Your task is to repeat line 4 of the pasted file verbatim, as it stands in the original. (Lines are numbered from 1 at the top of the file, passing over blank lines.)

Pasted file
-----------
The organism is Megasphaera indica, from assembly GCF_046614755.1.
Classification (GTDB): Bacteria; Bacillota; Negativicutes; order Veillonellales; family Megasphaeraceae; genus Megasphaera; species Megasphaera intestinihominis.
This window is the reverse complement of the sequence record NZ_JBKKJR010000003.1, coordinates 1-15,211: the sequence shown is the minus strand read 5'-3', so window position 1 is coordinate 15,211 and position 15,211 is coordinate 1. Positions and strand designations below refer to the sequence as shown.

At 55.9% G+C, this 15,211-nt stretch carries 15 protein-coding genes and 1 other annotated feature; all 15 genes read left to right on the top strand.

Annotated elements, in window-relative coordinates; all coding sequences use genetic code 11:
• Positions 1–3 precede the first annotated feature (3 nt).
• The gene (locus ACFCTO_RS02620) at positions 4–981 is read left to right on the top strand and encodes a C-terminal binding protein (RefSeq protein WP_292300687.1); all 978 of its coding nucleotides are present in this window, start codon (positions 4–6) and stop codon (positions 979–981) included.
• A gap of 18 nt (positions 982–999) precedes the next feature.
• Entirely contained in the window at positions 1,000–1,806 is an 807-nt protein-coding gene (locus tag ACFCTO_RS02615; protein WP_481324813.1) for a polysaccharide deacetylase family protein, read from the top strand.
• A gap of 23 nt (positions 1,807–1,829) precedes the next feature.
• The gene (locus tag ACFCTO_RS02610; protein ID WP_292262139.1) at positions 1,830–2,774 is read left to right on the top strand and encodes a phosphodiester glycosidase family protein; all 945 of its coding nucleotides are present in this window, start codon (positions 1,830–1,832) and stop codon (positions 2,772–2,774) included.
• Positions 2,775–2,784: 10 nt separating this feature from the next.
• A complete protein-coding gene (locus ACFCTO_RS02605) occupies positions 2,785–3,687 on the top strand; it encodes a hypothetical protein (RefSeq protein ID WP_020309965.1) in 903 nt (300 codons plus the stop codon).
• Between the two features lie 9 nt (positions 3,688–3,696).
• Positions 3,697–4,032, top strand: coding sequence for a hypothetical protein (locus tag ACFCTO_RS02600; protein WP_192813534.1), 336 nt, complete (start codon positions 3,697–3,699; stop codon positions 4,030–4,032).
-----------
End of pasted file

At 55.9% G+C, this 15,211-nt stretch carries 15 protein-coding genes and 1 other annotated feature; all 15 genes read left to right on the top strand.